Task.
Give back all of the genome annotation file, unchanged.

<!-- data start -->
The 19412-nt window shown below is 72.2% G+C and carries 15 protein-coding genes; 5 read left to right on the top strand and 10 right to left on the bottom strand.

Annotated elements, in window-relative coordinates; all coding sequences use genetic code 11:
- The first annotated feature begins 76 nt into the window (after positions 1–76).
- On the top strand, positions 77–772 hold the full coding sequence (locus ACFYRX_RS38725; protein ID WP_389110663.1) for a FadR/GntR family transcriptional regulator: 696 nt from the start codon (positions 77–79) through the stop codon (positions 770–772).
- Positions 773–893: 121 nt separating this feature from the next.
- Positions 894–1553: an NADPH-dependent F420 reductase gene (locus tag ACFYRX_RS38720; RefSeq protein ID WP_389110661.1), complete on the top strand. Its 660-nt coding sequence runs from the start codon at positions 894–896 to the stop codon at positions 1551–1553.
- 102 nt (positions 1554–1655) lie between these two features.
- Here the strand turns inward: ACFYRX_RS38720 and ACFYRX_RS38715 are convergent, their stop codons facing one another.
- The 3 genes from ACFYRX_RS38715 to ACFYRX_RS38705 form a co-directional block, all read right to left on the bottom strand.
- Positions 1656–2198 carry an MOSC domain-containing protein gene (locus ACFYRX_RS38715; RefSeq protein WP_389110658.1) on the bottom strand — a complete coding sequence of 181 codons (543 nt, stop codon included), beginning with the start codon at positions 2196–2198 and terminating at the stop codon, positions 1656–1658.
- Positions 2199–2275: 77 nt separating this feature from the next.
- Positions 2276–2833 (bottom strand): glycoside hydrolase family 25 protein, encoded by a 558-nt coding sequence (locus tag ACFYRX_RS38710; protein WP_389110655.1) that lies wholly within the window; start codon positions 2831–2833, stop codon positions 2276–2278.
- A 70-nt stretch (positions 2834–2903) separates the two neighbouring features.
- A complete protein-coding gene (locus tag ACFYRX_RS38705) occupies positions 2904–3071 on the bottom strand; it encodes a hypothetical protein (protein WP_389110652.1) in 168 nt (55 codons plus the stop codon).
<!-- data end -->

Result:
The 19412-nt window shown below is 72.2% G+C and carries 15 protein-coding genes; 5 read left to right on the top strand and 10 right to left on the bottom strand.

Annotated elements, in window-relative coordinates; all coding sequences use genetic code 11:
- The first annotated feature begins 76 nt into the window (after positions 1–76).
- On the top strand, positions 77–772 hold the full coding sequence (locus ACFYRX_RS38725; protein ID WP_389110663.1) for a FadR/GntR family transcriptional regulator: 696 nt from the start codon (positions 77–79) through the stop codon (positions 770–772).
- Positions 773–893: 121 nt separating this feature from the next.
- Positions 894–1553: an NADPH-dependent F420 reductase gene (locus tag ACFYRX_RS38720; RefSeq protein ID WP_389110661.1), complete on the top strand. Its 660-nt coding sequence runs from the start codon at positions 894–896 to the stop codon at positions 1551–1553.
- 102 nt (positions 1554–1655) lie between these two features.
- Here the strand turns inward: ACFYRX_RS38720 and ACFYRX_RS38715 are convergent, their stop codons facing one another.
- The 3 genes from ACFYRX_RS38715 to ACFYRX_RS38705 form a co-directional block, all read right to left on the bottom strand.
- Positions 1656–2198 carry an MOSC domain-containing protein gene (locus ACFYRX_RS38715; RefSeq protein WP_389110658.1) on the bottom strand — a complete coding sequence of 181 codons (543 nt, stop codon included), beginning with the start codon at positions 2196–2198 and terminating at the stop codon, positions 1656–1658.
- Positions 2199–2275: 77 nt separating this feature from the next.
- Positions 2276–2833 (bottom strand): glycoside hydrolase family 25 protein, encoded by a 558-nt coding sequence (locus tag ACFYRX_RS38710; protein WP_389110655.1) that lies wholly within the window; start codon positions 2831–2833, stop codon positions 2276–2278.
- A 70-nt stretch (positions 2834–2903) separates the two neighbouring features.
- A complete protein-coding gene (locus tag ACFYRX_RS38705) occupies positions 2904–3071 on the bottom strand; it encodes a hypothetical protein (protein WP_389110652.1) in 168 nt (55 codons plus the stop codon).